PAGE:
Welcome to your weekend edition, where we take a look through the charts that matter and catch up on anything else that we missed during the week.
If you missed any of this week's Money Mornings, here are the links you need.
Subscribe to MoneyWeek
Subscribe to MoneyWeek today and get your first six magazine issues absolutely FREE
This week's podcast will be out on Monday (we're experimenting with some tweaks to the format). If you haven't already tried the podcast, you can hear last week's here.
Let's go straight to the charts this week.
Gold has advanced strongly this week as the US dollar has tanked. Careless words from the US Treasury Secretary didn't help but more generally concerns about inflation are nudging higher up the agenda and that tends to be good for gold.
(Gold: three months)
The US dollar index a measure of the strength of the dollar against a basket of the currencies of its major trading partners fell sharply. It's now near its lowest level since 2014. European Central Bank boss Mario Draghi's apparent insouciance about the strengthening euro didn't help.
(DXY: three months)
The yield on the ten-year US Treasury bond is still hovering around the 2.63% mark. That means it's hanging onto the "bear market" territory line in the sand cited by various bond market "gurus". I looked at what might come next in Money Morning early last week.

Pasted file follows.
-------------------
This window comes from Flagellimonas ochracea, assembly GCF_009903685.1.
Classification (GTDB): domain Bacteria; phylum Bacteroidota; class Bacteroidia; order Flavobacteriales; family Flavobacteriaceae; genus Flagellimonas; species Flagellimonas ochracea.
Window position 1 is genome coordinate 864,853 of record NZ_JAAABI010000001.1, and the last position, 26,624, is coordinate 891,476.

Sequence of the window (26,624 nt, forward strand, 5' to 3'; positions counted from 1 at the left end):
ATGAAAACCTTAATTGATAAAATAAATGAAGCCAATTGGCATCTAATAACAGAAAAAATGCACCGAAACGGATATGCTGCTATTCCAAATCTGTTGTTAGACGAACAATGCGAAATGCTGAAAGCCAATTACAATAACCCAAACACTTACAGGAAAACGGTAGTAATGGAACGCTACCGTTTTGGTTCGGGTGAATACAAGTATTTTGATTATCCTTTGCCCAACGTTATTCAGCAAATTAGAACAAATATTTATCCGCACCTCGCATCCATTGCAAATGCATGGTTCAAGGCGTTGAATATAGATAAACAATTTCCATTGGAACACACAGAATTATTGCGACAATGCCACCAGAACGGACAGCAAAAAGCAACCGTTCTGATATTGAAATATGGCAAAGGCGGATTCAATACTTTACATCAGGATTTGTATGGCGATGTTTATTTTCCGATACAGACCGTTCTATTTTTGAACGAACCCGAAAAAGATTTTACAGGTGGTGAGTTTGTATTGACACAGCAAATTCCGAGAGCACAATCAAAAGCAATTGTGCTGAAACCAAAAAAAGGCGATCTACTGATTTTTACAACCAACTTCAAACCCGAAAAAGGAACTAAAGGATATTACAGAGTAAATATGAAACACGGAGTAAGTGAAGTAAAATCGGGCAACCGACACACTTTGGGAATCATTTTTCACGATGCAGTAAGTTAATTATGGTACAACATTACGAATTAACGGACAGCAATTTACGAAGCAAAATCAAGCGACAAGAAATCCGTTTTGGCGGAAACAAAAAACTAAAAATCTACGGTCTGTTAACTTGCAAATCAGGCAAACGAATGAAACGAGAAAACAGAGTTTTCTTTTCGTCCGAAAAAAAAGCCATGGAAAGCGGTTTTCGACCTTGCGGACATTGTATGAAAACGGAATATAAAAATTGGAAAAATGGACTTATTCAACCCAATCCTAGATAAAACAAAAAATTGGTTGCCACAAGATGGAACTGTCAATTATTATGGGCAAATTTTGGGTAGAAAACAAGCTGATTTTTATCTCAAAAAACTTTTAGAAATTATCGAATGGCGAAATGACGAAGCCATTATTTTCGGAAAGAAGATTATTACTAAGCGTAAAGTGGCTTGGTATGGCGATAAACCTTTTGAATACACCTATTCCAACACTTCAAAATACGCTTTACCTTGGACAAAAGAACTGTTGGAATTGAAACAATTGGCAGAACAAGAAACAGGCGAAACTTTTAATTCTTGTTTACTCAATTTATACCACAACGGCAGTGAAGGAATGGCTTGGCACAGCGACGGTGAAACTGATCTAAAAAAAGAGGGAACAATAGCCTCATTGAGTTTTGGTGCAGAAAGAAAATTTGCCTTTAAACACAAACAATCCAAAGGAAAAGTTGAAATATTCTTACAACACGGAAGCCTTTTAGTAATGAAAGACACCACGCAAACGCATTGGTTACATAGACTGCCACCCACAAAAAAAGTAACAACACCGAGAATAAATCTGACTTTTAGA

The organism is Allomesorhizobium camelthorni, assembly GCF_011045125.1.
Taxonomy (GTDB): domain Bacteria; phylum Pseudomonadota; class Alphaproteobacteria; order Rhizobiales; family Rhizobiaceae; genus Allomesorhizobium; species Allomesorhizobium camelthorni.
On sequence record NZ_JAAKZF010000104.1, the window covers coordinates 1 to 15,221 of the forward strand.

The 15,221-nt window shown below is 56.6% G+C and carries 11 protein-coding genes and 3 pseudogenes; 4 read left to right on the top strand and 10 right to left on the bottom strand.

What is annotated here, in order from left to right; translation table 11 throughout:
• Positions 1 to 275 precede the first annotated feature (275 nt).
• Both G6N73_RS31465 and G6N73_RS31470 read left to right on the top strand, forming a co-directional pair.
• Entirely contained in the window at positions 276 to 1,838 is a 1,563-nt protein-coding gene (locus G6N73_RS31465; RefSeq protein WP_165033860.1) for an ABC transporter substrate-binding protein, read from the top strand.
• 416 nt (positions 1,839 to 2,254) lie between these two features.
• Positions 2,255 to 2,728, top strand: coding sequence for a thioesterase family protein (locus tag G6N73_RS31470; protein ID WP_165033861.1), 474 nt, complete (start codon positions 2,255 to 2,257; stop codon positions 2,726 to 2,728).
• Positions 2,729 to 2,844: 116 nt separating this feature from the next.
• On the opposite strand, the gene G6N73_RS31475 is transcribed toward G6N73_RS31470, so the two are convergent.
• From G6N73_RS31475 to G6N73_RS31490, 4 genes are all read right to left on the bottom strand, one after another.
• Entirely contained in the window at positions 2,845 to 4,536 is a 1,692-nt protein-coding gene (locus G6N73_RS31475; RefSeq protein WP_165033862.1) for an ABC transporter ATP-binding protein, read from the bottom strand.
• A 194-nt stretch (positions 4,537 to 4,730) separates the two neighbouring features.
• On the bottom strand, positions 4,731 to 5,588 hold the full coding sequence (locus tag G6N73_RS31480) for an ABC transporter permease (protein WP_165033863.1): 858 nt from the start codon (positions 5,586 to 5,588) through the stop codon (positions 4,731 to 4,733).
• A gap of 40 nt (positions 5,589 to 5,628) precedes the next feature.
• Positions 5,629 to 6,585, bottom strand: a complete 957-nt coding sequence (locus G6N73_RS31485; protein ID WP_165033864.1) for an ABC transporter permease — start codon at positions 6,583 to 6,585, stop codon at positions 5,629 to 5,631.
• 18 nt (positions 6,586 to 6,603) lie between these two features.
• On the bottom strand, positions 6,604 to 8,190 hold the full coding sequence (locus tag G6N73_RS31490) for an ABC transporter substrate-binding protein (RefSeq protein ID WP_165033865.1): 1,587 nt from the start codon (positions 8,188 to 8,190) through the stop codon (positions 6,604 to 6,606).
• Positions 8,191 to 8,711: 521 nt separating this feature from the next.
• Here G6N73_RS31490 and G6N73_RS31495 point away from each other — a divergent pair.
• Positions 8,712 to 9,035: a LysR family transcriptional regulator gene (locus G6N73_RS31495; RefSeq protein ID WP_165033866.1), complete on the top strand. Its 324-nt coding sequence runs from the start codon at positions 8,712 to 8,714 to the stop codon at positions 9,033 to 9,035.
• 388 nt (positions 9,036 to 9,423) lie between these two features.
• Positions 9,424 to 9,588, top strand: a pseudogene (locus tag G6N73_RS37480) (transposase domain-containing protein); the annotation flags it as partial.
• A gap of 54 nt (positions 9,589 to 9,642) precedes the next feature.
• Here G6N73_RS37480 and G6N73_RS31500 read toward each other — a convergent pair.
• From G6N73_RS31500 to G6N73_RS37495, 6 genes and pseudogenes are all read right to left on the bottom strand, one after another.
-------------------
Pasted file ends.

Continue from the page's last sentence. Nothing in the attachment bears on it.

(Ten-year US Treasury: three months)
How about the ten-year German Bund? This the borrowing cost of Germany's government essentially represents Europe's "risk-free" rate. As you can see, the large "spread" or gap between this and the US rate is starting to close up ever so slightly as the German yield rises and the US yield remains broadly static.
(Ten-year bund yield: three months)
Copper had a bit of a slump, then bounced this week. That's partly about the gyrations in the dollar as much as anything else.
(Copper: three months)
Bitcoin is still hanging in there. It's had a rough year so far, but equally it's hard to write its epitaph at the moment. I won't be buying in, but as Merryn points out in her letter in MoneyWeek magazine this week, the underlying technology is (and I know it's a clich to say this now, but it's true) quite likely to be both important and useful in the future. But whether the tokens themselves the bitcoins will retain their value is another question.
(Bitcoin: ten days)
As for US employment the indicator we like to keep an eye on is the four-week moving average of weekly US jobless claims, which fell back to 240,000 this week, while weekly claims came in at 233,000.
According to David Rosenberg of Gluskin Sheff, when US jobless claims hit a "cyclical trough" (as measured by the four-week moving average), a stockmarket peak is not far behind (on average 14 weeks), a recession follows about a year later.
But as the chart below shows, the most recent cyclical trough was in November, at 231,250. So we could still be some way from the peak. And if they stay at current levels then we may hit a new low before too long.
(Four-week moving average of US jobless claims: since start of 2016)